The film’s message seems to be that adults will abuse Mother Nature to stay young while children can appreciate her for what she is. Later in the movie, adult James laments that he cannot go back home. Wendy and Doug are sad until Peter challenges James to stay on the island, now as Captain Hook, “his sworn enemy.” This new role gives James purpose and they play, sword-fighting in full display to the admiration of the rest of the Lost Boys. Again, Peter and Hook have formed a bond that gives each other purpose. The story doesn’t work otherwise.
And then there’s Pan. (I know, I’m sorry.) In Pan, Hugh Jackman does not play Hook, instead, he is a steampunk-pixie-dust-addled-nightmare version of the pirate Blackbeard. As Blackbeard, he looks like a cross between a rotting Don Quixote and something out of Tim Burton’s Alice in Wonderland. He puts children and adults alike to work, mining for chunks of something called, “Pixum,” (think the amber equivalent of residual pixie dust). He has already killed off all known pixies in Neverland and he craves more dust, breathing it in through a terrifying mask to keep himself young. For some reason, all the captives mining for Pixum sing modern songs like Nirvana’s “Smells Like Teen Spirit” and “Blitzkrieg Bop.”
Garrett Hedlund is a miner named James Hook (presumably before he becomes the fearsome pirate Captain and loses his right hand). Hedlund does some seriously bizarre voicework in this film. I’m not sure what kind of accent he is trying to put on but it mostly makes him seem like a worse actor than he actually is. He helps Peter escape the mines once Peter learns he can fly, hoping it will lead to their escape from Neverland. We never get the full transformation of James into Captain Hook in Wright’s film. It can only be assumed that Wright hoped there might be a sequel that never came. I love Hugh Jackman, but even he could not save the film. Pan was panned at the box office. The film’s production budget cost $150 million (with an estimated $100-125 million additionally spent on marketing) but it flopped, only grossing $128.4 million worldwide.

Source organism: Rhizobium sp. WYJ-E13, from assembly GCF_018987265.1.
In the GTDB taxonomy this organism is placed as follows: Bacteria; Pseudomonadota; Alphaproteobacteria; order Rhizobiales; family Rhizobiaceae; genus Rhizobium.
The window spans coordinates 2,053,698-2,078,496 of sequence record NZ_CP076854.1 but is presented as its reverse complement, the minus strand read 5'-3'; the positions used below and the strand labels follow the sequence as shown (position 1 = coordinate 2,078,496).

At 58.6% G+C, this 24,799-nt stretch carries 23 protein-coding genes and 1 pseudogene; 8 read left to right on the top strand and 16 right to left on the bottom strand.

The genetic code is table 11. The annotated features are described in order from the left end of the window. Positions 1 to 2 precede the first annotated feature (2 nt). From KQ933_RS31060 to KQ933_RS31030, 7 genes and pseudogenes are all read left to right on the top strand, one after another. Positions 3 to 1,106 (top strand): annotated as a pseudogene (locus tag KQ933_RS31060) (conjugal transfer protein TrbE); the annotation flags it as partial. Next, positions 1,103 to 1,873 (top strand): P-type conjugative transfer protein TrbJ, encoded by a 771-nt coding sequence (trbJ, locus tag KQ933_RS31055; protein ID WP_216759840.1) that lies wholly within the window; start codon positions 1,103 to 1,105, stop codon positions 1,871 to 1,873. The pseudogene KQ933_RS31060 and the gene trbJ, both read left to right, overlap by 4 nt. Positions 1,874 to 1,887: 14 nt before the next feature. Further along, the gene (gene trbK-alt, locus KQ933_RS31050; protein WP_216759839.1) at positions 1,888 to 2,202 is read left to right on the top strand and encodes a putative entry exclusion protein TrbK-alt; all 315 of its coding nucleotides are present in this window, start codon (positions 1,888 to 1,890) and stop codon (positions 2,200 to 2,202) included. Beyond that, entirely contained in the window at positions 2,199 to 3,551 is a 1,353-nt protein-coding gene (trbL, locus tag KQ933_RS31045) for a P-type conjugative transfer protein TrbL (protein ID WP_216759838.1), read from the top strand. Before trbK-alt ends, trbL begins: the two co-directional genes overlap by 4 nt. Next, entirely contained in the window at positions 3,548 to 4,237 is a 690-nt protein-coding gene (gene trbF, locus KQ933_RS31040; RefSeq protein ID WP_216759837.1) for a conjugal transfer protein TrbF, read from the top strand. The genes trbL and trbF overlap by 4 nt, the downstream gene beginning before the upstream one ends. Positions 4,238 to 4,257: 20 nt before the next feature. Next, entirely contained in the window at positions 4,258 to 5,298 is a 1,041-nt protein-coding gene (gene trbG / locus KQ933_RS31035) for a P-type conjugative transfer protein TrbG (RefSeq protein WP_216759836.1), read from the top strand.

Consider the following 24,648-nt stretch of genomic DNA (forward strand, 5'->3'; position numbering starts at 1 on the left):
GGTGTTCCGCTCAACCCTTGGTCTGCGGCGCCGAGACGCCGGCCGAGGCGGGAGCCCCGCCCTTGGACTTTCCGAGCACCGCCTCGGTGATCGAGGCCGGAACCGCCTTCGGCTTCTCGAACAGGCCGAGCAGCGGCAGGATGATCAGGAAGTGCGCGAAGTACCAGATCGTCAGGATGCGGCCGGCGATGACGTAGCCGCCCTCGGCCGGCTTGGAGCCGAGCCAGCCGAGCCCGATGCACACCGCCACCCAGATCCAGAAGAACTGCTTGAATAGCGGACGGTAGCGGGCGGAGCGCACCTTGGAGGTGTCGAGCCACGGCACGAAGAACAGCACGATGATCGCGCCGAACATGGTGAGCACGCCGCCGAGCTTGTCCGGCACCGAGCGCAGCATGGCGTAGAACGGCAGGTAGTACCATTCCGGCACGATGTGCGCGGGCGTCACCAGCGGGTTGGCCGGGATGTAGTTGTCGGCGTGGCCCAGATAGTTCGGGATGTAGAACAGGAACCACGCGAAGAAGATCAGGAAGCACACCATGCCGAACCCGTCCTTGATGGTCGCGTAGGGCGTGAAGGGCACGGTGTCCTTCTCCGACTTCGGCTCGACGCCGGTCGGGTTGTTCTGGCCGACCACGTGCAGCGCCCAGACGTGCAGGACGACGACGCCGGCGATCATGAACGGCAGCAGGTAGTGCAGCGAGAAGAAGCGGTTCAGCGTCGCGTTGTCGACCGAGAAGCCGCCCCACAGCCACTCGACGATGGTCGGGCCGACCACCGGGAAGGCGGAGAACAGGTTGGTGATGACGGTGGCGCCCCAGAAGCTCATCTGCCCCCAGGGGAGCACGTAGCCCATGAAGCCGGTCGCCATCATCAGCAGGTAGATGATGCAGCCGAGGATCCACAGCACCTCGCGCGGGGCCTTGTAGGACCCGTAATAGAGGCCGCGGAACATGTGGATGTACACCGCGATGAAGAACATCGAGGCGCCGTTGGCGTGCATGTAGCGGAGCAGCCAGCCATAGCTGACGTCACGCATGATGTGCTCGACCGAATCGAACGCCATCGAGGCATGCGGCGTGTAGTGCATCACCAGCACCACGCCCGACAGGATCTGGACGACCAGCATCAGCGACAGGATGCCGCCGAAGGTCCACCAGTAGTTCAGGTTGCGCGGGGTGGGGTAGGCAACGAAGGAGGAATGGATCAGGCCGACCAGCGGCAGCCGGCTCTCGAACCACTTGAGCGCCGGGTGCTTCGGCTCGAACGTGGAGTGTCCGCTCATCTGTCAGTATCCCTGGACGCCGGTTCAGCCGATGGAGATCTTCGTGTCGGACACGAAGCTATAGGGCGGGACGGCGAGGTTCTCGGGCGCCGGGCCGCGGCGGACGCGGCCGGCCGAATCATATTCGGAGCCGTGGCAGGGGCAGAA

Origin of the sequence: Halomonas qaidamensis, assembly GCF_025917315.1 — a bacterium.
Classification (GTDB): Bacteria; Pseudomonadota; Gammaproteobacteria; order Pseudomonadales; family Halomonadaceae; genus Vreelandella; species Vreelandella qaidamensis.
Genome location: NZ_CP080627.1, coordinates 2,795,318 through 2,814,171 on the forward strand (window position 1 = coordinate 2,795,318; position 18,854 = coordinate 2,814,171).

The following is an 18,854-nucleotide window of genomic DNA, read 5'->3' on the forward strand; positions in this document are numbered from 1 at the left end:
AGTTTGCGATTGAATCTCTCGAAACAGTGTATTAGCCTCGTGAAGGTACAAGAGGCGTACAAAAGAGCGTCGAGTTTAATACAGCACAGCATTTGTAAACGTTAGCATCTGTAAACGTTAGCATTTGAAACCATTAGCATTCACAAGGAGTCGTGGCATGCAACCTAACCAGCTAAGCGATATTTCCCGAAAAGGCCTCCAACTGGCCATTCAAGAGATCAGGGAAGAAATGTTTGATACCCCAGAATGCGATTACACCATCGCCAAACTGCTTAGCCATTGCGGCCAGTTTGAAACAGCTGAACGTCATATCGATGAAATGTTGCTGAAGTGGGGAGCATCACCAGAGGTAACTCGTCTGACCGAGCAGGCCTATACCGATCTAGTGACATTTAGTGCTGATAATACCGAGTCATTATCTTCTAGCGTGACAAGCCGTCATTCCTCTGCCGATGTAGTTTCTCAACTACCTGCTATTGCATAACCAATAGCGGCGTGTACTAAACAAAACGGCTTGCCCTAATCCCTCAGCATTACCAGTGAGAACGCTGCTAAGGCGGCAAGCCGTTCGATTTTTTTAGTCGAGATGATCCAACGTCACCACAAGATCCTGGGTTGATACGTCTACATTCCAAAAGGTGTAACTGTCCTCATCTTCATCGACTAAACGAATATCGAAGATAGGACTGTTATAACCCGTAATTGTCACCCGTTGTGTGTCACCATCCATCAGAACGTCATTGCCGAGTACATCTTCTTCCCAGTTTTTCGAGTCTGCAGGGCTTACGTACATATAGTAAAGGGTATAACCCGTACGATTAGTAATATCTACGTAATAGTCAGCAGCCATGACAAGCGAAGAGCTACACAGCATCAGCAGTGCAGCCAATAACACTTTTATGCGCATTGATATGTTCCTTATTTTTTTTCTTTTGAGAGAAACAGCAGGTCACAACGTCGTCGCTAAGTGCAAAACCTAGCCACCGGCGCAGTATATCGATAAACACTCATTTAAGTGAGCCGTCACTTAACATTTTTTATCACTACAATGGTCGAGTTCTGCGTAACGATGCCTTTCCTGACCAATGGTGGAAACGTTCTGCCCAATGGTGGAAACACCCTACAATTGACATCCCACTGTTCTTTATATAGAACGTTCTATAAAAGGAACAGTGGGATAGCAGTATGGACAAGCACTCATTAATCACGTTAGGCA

The Other Woman(en)
In almost every version of Barrie’s tale, two female characters create tension between Peter and Wendy: Indian princess Tiger Lily and the fairy Tinker Bell. Tinker Bell is often portrayed as jealous of Wendy from the very beginning of the tale, convincing the Lost Boys that a flying Wendy is really a bird that Peter wants to be shot down from the sky. The Lost Boys almost kill Wendy early on in the story and Tink doesn’t bat an eye. This plotline and Tink’s subsequent banishment from the group by Peter Pan, are recreated in the 2003 adaptation. In Hogan’s film, Tinker Bell is sort of a comic mime using CGI.
It is one of the aspects of the film that I like the least. Tink doesn’t speak a language that we can understand, instead, she makes a lot of garish facial expressions and angry hand gestures. As Peter and Wendy grow closer, both Tinker Bell and Captain Hook bond over their fear that they will lose “their Peter” and they form a pact to exact revenge. Tinker Bell inevitably falls victim to Captain Hook’s devious ways.
Yara Shahidi (Black-ish) plays Tinker Bell in Peter Pan & Wendy in a role that I wish Lowery had expanded. I was pleased to see that this version of Tinker Bell is not malicious toward Wendy at all. Tink speaks in hushed ringing tones, so initially, Wendy can never seem to hear what she is saying. Peter translates, acting like he knows what Tink is saying, but in fact, he doesn’t seem to actually be listening to her. It’s another way Lowery’s version of the story paints Peter in a less favorable light. Tinker Bell often looks like she is trying to help steer Peter into better actions throughout the film but is often ignored. It presents a more interesting take than the jealous lackey character. Eventually, Wendy really listens to her and Tinker Bell thanks her for it. It’s a great way of having those characters find a connection and common ground instead of being antagonists like in all the other versions of the tale. It also promotes a positive message that even if someone is on the quieter side initially, it doesn’t mean they can’t help out or that they don’t have something to say.